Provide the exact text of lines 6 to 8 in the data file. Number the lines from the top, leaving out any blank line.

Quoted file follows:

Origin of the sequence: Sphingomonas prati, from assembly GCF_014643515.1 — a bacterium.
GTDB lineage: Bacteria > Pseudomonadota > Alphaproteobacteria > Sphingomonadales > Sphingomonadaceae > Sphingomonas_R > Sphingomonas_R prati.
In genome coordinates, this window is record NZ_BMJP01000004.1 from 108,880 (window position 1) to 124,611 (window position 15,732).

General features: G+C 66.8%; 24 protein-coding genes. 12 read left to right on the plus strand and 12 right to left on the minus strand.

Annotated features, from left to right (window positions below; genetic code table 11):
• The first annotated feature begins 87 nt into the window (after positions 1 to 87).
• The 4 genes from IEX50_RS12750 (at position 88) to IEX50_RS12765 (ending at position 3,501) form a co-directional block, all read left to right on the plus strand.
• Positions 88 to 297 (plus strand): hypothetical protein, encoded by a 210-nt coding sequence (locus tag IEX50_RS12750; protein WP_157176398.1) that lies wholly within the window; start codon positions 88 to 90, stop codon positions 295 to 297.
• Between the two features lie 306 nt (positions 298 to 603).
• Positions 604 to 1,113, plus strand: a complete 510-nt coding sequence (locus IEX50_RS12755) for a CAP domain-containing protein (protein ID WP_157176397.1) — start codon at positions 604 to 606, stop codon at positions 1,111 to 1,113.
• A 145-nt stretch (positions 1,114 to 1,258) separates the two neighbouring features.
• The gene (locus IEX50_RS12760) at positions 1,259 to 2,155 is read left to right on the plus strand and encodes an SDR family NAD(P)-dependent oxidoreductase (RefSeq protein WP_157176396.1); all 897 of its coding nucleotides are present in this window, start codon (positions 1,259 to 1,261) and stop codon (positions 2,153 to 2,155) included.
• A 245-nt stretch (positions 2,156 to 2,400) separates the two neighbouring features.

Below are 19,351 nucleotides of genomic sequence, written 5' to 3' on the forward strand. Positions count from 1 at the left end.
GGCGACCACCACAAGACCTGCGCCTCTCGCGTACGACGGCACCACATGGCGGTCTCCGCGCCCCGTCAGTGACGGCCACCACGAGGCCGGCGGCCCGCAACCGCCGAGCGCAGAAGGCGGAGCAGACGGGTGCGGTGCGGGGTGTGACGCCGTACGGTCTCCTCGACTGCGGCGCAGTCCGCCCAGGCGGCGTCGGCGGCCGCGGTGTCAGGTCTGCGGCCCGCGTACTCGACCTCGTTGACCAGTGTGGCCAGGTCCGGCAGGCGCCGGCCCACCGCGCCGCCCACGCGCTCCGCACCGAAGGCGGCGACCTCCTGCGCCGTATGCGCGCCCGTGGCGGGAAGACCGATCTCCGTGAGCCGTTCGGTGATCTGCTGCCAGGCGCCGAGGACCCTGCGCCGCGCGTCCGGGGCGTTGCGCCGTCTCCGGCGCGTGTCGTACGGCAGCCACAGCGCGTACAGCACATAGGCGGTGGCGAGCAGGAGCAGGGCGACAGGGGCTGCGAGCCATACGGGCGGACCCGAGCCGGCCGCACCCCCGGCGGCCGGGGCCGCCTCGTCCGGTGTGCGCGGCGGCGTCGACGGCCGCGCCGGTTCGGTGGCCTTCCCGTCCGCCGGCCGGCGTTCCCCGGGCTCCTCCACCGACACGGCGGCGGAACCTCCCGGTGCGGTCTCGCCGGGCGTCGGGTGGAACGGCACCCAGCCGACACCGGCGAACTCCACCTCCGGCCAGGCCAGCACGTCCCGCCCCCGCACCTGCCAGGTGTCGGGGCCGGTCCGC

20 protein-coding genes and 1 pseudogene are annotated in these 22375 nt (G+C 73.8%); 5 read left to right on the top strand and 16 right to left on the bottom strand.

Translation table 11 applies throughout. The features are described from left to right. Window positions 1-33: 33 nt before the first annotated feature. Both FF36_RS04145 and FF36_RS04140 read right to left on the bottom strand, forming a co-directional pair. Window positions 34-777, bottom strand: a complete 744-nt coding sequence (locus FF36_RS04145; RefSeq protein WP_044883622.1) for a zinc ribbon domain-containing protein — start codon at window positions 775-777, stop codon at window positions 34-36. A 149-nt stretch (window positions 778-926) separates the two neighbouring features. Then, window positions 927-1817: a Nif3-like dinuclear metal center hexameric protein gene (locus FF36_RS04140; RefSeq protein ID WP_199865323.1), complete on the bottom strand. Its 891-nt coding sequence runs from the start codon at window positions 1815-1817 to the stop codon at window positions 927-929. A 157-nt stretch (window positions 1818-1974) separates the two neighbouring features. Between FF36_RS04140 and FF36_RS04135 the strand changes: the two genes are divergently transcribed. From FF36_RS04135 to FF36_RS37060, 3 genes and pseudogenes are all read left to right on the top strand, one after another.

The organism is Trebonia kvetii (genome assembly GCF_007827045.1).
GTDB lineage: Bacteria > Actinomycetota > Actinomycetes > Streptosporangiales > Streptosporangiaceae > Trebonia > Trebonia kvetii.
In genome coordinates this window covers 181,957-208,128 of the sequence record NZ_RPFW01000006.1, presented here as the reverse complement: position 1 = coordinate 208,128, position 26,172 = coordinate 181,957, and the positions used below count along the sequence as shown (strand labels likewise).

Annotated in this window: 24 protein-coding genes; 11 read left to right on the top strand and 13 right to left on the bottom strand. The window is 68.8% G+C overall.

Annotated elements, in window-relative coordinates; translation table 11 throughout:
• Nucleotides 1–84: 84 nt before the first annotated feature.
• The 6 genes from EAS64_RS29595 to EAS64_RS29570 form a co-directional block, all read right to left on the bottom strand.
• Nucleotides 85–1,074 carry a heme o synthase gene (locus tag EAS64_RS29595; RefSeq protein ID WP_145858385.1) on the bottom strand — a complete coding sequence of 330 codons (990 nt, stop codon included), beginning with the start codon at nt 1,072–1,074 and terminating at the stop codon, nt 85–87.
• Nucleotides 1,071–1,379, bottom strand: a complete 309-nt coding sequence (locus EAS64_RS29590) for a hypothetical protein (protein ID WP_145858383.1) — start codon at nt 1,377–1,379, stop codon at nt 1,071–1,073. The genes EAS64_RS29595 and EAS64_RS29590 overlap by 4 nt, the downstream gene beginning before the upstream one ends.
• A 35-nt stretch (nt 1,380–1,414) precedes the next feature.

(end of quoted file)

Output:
• The first annotated feature begins 87 nt into the window (after positions 1 to 87).
• The 4 genes from IEX50_RS12750 (at position 88) to IEX50_RS12765 (ending at position 3,501) form a co-directional block, all read left to right on the plus strand.
• Positions 88 to 297 (plus strand): hypothetical protein, encoded by a 210-nt coding sequence (locus tag IEX50_RS12750; protein WP_157176398.1) that lies wholly within the window; start codon positions 88 to 90, stop codon positions 295 to 297.